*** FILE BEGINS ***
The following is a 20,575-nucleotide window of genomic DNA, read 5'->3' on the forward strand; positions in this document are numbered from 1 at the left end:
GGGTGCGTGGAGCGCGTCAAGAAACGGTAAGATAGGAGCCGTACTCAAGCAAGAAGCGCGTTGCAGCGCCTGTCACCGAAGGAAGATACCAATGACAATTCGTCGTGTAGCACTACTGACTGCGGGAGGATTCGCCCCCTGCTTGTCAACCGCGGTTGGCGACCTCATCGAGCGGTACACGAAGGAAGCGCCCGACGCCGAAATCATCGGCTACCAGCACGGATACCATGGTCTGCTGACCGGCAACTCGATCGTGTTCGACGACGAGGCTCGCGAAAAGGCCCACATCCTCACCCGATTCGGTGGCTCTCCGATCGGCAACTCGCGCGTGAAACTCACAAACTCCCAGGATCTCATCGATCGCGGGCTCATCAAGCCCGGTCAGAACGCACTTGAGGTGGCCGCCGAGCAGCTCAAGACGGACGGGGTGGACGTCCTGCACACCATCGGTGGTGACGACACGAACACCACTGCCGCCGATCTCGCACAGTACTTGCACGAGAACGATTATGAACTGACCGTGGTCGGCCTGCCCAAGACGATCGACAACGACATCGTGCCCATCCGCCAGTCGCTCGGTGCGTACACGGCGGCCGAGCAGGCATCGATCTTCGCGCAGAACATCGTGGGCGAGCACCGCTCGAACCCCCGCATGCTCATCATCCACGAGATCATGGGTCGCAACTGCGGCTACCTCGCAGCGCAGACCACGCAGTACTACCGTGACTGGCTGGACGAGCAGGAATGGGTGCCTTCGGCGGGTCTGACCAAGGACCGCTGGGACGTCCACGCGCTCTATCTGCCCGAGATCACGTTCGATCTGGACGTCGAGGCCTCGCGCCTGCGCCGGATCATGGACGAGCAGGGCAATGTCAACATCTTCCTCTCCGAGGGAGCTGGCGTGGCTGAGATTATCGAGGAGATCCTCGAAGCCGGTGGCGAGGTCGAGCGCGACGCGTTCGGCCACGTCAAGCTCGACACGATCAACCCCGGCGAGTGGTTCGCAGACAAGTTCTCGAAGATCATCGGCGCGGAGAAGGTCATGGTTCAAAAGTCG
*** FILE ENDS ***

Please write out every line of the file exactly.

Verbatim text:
The following is a 20,575-nucleotide window of genomic DNA, read 5'->3' on the forward strand; positions in this document are numbered from 1 at the left end:
GGGTGCGTGGAGCGCGTCAAGAAACGGTAAGATAGGAGCCGTACTCAAGCAAGAAGCGCGTTGCAGCGCCTGTCACCGAAGGAAGATACCAATGACAATTCGTCGTGTAGCACTACTGACTGCGGGAGGATTCGCCCCCTGCTTGTCAACCGCGGTTGGCGACCTCATCGAGCGGTACACGAAGGAAGCGCCCGACGCCGAAATCATCGGCTACCAGCACGGATACCATGGTCTGCTGACCGGCAACTCGATCGTGTTCGACGACGAGGCTCGCGAAAAGGCCCACATCCTCACCCGATTCGGTGGCTCTCCGATCGGCAACTCGCGCGTGAAACTCACAAACTCCCAGGATCTCATCGATCGCGGGCTCATCAAGCCCGGTCAGAACGCACTTGAGGTGGCCGCCGAGCAGCTCAAGACGGACGGGGTGGACGTCCTGCACACCATCGGTGGTGACGACACGAACACCACTGCCGCCGATCTCGCACAGTACTTGCACGAGAACGATTATGAACTGACCGTGGTCGGCCTGCCCAAGACGATCGACAACGACATCGTGCCCATCCGCCAGTCGCTCGGTGCGTACACGGCGGCCGAGCAGGCATCGATCTTCGCGCAGAACATCGTGGGCGAGCACCGCTCGAACCCCCGCATGCTCATCATCCACGAGATCATGGGTCGCAACTGCGGCTACCTCGCAGCGCAGACCACGCAGTACTACCGTGACTGGCTGGACGAGCAGGAATGGGTGCCTTCGGCGGGTCTGACCAAGGACCGCTGGGACGTCCACGCGCTCTATCTGCCCGAGATCACGTTCGATCTGGACGTCGAGGCCTCGCGCCTGCGCCGGATCATGGACGAGCAGGGCAATGTCAACATCTTCCTCTCCGAGGGAGCTGGCGTGGCTGAGATTATCGAGGAGATCCTCGAAGCCGGTGGCGAGGTCGAGCGCGACGCGTTCGGCCACGTCAAGCTCGACACGATCAACCCCGGCGAGTGGTTCGCAGACAAGTTCTCGAAGATCATCGGCGCGGAGAAGGTCATGGTTCAAAAGTCG